And now for something totally different!

I just saw this video on Gardening Gone Wild and felt the need to share it with you.

In honor of spring, and changing the bit of earth where you live, be it in the country, suburbs or the city;  I submit to you this encouraging video!   In all fairness I must warn you that he likes the “s” word, but he has some awesome thoughts to share!

“If kids grow kale, they eat kale.  If they grow tomatoes, they eat tomatoes!”   Ron Finley: A guerilla gardener in South Central LA

Now, go plant some [stuff]!


Photo Friday: looking for weeds in all the wrong places

For the past two years I have been searching for wild plants to put in my garden.   They are weeds to the locals, and are often bushhogged or just simply tilled under.  Yet I find them attractive and have scouted for accessible sources to bring them home to my gardens…

The tornado storms of April 11, brought some of them to me, but I continued to look for one.  Goldenrod!  I think it is the most beautiful thing to see in fall, and so do my bees!  They drink its nectar to make stinky (think dirty rotten socks) smelling honey, and bring home it’s pollen to feast on over the winter.

So imagine my surprise when my chicken yard exploded in great yellow, plumes of the stuff!

In the photo below you will see several “WEEDS”  That my neighbors would surely not appreciate if growing in their yards.

However we,

the chickens,

wild bees,

my bees,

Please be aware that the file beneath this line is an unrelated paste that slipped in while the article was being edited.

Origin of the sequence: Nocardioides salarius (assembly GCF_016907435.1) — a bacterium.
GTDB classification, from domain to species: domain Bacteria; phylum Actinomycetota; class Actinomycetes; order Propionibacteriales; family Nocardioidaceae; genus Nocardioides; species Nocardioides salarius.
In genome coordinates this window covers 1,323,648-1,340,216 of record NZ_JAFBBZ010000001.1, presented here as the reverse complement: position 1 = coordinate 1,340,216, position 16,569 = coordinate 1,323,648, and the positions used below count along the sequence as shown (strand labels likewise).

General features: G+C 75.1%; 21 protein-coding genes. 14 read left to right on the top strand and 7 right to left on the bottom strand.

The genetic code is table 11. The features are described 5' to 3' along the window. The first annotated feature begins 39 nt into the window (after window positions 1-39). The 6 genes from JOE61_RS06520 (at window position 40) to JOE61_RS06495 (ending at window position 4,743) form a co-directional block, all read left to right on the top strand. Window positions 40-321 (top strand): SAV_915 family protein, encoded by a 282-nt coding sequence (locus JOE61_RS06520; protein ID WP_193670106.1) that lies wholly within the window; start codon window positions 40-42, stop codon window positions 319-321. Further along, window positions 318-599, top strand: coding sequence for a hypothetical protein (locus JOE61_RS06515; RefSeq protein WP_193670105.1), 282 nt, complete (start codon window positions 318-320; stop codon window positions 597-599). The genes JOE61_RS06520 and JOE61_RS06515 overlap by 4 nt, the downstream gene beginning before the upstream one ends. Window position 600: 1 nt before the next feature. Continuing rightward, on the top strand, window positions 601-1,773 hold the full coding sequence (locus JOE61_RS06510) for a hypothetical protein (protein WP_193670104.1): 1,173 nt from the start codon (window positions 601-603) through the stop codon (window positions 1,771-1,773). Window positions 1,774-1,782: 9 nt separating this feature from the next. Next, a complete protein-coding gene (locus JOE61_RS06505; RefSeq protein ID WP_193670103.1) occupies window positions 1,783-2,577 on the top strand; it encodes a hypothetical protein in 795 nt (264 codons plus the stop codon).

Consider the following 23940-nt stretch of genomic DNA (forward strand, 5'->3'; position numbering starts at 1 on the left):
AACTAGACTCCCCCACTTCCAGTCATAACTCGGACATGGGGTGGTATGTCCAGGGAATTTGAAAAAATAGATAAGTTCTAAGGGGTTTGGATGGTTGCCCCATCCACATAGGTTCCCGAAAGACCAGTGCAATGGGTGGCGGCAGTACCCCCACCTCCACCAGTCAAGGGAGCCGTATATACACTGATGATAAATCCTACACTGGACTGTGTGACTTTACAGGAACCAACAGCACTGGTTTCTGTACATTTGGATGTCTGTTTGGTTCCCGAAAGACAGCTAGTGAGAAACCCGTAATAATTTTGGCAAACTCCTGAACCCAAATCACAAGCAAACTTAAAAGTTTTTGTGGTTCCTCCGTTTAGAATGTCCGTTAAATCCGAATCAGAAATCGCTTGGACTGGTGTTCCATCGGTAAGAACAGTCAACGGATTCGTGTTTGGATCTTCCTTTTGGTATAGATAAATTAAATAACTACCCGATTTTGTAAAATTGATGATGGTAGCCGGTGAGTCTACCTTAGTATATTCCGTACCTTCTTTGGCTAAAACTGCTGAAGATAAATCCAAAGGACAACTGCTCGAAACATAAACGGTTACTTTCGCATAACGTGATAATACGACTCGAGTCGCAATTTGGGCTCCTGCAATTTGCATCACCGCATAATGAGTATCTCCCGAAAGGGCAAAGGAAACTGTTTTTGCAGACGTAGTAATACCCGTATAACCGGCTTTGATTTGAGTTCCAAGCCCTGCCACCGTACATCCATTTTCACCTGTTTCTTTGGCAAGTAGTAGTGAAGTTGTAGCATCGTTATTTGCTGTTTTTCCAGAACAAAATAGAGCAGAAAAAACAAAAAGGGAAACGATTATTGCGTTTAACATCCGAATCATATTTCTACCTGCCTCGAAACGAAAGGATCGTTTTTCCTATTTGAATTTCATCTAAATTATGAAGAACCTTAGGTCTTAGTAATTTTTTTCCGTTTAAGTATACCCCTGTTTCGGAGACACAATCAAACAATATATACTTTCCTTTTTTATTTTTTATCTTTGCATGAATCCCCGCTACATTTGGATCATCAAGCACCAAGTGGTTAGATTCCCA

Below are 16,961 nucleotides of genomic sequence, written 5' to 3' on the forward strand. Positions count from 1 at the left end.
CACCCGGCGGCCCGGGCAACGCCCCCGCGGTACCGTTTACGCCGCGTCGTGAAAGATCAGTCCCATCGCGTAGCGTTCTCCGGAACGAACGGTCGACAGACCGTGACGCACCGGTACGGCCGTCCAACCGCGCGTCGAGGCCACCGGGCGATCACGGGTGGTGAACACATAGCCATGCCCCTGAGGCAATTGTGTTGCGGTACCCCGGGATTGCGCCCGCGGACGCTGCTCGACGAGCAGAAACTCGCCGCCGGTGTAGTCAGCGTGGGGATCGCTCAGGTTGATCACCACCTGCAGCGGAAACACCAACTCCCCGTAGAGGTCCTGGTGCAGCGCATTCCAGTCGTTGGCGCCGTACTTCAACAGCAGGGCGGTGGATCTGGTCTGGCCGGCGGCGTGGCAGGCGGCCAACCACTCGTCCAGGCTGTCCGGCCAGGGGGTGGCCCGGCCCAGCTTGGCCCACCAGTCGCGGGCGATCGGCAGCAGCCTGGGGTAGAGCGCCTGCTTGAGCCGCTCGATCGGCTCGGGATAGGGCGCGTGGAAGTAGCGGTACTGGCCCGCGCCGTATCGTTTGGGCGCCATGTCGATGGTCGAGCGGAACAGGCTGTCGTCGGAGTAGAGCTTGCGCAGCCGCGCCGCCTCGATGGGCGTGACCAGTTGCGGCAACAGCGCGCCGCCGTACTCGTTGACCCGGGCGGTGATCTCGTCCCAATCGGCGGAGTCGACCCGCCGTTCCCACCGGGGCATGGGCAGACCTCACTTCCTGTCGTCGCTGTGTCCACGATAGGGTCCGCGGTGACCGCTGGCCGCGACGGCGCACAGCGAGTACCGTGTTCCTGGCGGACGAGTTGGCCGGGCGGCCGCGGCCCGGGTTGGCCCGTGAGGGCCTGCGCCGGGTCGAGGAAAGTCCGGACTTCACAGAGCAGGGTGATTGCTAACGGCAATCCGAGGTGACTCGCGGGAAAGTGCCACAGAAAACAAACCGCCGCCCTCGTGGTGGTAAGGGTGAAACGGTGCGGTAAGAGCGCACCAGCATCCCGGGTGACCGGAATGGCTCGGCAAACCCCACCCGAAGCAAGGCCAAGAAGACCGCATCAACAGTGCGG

and butterflies do.   And, for all our sake, I certainly do.

And then there is the Eupatorium capillifolium…

The common name is Dog fennel, and it is sold as a background foliage plant in Europe under the name of Elegant Feather

I am sorry, but mine is anything but elegant at the moment.  All spring and summer it is upright and a lovely green, looking quite a bit like asparagus, or culinary fennel.

Usually, by this time of the year it has been cut back down to the ground.  This year things got in the way, and feel I let it get out of hand.  Or did I?

For the past week I have been in search of the lovely perfume in the chicken yard, which is never a place to be confused with “lovely perfume.”  This morning the scent was unmistakably coming from here.  Then I noticed the hum, and realized it was a bee magnet!

Buddy was busy sniffing at something in the bush, and found that out the hard way.  Poor Buddy.

Here is a closeup of the Dog Fennel blooms,

and others!


Hm, I have forgotten her name. 

Do you know it?

UPDATE:  Thanks to my Facebook friend Jodi, I was able to locate and identify my ‘salvia’ as Scarlet Sage.  You can find out more about this beautiful flower HERE.     Thank you Jodi!

It is a beautiful day in the neighborhood

The air is fresh, and the sun has come out giving the world that special glow that only comes with a good scrubbing of a prolonged and gentle rain.   Even the grasses have revived and are rising to the occasion!

Don’t you love days like these?

Well, maybe the neighbors dogwood will take a bit longer… 😦

But don’t you just love that brand new tree house!  I makes me wish to be a child again, how about you?  😉

~ Herbs in the garden ~


Umbels of Bronze Fennel

The cooling blue of Borage

~ Vegetables ~


Asparagus refreshed by the rain arises to catch the sun and store it away deep down underground,  keeping it there in its roots for next spring.